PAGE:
So I’m wounded, but recovered … and now I get to enjoy the most delightful conversations on topics that, once, would have had me chewing holes in steel. Without novocaine. Heading in the wrong direction.

    (drily) Trauma often precedes recovery; meaning, recovery is optional, but not always available. I like the idea that humanism (however you capitalize it) can provide both a relatively safe haven, and a rationalistic environment, that would create an opportunity for self-analysis and self-insight — the most essential prerequisites for healing & recovery.

    I’m a bit disconcerted by the implication that the way to handle the “unrecovered/wounded” is to shut them out or shut them up. Tempting, but probably not realistic. Psychologically, the recovery emphasis is on behavior: it’s made clear that questions should be on point, or near it anyway; and anyone who would disrupt a speaker’s session over a capital letter does not need to be in that session. They can have a decaf latte and bitch about it outside instead; that’s appropriate. Or make notes for their own future session on the perilous importance o’ capitalization… and realize that it’s going nowhere. A learning moment!

    But the psychological approach goes nowhere in a humanist context, where you only introduce limits on behavior — especially speech — at your peril. We are nothing if not passionate about open debate. I love it, but I agree with Jim and TotF that it’s quite possible to do disproportionate damage by ripping at details.

    Within the compassionate, socially aware, and thoroughly decent Temple you’re constructing, I can absolutely see recovery happening — the combination of reasonable support and reflection are inherently there. But, you’re right, it seems rather rare to find it in some humanist environs; the emphasis on rationality seems, at times, to slice past lively debate and bleed all too easily into a hyper-critical frame of mind which is counterproductive — both to your goal of creating an inviting place, and to my eternal hope for places and philosophies and societies that make it easier to recover, not easier to feel attacked.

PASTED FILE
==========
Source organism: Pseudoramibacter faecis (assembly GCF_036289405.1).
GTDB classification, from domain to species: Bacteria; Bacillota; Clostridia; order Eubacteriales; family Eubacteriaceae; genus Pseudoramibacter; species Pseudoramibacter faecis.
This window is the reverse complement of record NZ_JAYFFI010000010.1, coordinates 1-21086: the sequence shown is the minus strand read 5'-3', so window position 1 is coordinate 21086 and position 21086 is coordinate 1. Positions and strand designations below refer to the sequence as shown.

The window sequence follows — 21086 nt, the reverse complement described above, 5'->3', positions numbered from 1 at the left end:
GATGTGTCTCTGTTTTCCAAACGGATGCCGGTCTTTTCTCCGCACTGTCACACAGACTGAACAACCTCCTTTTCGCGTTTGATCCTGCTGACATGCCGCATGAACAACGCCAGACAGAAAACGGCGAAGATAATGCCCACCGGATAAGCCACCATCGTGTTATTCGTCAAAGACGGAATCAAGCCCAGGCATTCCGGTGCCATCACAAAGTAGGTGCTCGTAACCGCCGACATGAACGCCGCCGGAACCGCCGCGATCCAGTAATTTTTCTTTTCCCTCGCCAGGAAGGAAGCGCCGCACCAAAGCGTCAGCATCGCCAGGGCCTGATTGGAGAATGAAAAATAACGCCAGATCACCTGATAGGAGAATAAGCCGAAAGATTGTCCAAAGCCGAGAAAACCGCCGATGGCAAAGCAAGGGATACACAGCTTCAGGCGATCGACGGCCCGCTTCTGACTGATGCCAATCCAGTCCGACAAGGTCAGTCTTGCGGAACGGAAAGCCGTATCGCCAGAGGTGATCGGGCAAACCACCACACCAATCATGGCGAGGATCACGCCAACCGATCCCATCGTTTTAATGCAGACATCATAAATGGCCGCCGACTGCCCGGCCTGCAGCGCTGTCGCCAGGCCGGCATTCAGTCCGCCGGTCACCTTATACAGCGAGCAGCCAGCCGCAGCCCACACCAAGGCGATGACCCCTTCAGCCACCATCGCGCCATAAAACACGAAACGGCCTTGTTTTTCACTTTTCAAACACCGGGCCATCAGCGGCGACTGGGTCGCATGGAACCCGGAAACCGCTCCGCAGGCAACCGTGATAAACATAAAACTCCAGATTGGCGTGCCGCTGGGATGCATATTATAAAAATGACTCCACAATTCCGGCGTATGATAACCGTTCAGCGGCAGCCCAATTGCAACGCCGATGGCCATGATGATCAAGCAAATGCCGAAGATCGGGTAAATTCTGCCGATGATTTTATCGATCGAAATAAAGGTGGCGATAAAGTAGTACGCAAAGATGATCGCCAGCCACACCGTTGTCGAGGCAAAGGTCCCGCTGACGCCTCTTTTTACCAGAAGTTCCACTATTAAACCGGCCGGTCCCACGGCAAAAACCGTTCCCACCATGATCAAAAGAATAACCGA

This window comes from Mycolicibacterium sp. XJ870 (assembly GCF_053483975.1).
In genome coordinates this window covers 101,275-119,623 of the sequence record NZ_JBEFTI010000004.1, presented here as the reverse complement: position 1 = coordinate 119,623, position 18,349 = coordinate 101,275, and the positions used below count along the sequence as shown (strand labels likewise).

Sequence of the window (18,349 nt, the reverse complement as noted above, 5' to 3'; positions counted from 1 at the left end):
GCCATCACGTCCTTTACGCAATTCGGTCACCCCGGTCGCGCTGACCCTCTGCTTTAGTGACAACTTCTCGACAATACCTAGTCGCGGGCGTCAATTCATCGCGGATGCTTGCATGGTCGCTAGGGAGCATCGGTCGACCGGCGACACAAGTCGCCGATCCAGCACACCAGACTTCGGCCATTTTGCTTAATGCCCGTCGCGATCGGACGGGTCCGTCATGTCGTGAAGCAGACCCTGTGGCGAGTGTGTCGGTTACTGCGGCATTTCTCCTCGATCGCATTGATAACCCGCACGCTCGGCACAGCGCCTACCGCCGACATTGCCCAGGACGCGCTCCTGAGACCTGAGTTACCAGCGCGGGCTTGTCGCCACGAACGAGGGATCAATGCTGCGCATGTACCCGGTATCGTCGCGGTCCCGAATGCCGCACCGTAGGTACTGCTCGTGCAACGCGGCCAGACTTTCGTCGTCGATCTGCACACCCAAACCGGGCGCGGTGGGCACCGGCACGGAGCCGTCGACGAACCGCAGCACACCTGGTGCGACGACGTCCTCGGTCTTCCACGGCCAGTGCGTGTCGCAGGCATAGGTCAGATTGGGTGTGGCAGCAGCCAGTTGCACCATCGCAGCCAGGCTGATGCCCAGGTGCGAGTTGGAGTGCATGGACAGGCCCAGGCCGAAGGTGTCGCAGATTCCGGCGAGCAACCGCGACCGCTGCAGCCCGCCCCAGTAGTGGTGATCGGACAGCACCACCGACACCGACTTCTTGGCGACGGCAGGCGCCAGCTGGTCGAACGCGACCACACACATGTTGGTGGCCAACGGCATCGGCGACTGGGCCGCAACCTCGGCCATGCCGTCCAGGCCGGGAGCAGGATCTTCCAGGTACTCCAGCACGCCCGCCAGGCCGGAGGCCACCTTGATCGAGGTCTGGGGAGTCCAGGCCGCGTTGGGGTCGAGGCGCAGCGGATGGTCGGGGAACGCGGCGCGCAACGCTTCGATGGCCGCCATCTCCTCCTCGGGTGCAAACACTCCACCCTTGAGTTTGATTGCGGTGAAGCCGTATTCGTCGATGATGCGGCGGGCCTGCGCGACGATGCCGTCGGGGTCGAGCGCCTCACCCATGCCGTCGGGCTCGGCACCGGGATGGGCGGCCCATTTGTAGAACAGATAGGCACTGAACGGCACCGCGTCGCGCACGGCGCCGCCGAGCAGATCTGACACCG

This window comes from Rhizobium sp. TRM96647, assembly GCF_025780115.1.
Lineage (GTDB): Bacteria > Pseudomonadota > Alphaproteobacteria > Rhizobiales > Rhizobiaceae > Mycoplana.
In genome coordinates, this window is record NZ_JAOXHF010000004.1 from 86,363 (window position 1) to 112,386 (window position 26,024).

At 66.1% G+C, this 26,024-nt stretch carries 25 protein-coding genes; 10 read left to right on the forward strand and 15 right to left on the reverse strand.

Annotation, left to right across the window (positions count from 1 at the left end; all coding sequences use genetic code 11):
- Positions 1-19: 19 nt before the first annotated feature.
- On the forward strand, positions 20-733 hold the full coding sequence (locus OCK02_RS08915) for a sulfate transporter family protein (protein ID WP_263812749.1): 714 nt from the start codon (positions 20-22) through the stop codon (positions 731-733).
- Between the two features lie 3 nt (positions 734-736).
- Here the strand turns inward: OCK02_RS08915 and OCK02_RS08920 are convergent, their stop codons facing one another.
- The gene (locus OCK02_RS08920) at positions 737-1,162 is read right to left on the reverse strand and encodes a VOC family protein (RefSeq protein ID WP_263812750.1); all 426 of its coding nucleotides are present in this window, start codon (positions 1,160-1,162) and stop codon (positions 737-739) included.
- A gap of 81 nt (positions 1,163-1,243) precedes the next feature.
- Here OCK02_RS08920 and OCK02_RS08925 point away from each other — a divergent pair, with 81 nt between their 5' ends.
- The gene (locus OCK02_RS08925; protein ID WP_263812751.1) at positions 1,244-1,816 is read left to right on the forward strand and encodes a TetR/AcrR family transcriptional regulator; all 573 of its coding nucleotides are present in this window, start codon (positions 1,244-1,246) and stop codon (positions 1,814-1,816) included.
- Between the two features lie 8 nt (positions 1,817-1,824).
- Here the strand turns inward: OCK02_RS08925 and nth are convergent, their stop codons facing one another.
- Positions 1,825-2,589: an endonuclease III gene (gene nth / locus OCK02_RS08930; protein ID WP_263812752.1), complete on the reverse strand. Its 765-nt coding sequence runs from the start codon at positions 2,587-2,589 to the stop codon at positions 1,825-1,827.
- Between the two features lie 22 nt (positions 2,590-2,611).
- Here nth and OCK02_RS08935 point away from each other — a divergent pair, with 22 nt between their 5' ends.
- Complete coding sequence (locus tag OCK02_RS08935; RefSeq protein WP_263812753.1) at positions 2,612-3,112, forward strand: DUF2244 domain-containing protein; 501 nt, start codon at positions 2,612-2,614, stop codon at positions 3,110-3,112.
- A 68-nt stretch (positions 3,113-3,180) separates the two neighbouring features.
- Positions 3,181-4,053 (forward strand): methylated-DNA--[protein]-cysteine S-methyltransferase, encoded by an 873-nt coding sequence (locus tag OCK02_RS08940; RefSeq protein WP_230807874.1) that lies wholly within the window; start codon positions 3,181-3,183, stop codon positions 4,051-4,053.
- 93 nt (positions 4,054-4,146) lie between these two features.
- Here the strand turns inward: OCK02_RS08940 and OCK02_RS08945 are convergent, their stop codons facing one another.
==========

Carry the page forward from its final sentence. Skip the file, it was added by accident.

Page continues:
Today’s Snoopy’s-happy-dance inducer:
    “To me, Humanism is a passionate commitment to a vision of society in which all humankind can achieve their full potential while contributing to the greater good of humanity.”

    I should probably trim this up but I’m too woozy at the moment. Forgive the rambles and accept my hearty “break a leg” for your presentation.

  • TempleoftheFuture

    Thanks for your comment Isabel! As usual, it gives me a lot to think about. I do want to clarify that it was not my intention to imply that we should shut out or shut up those who still have unhealed wounds from religion. Far from it. Rather, as you suggest, I think the task is to find mechanisms which include people, however wounded they might be, and provide a place where real healing can take place, without that process disrupting the experience of others who are in a different place too much.

    How to do this I’m not sure, but being able to frame the problem in this way certainly helps!

  • http://Kaleenamenke.bloodspot.com Kaleena

    Not spam :) Awseome things happened tonight. Good thing we have a picture of where it all started.

  • http://nathandst.blogspot.com/ LucienBlack

    I encountered your defenses of Chris Stedman over at Butterflies and Wheels, and found this site through that. Poking around here, I like what you’re doing, and am highly intrigued by it (though I confess, I seem to lack the artistic mind to truly appreciate or understand your posts on the Sacred Harp– something my wife despairs about). Thank you.

    On this post, I confess that in some ways I do see myself as one of the “wounded.” The religious restrictions I faced growing up shaped a personality that has sometimes made it difficult to speak up and out about issues I believe in, and I still shake and sweat during any face to face confrontation. My emotions go back and forth between the anger you describe, and a more rational interest. Thus, it’s good to see someone who is as passionate as you give every evidence of being, who writes with such eloquence to express that passion, working towards giving all humanists a chance to grow together. Keep it up, please, and I hope someday to shake your hand. You show me hope.

  • TempleoftheFuture

    LucienBlack, thank you so much for your comment. It is hugely moving to me to see that my writing is being read and appreciated by thoughtful people like yourself. I hope you’ll stick around and comment some more, especially as we start to offer resources for building Humanist communities here o the site!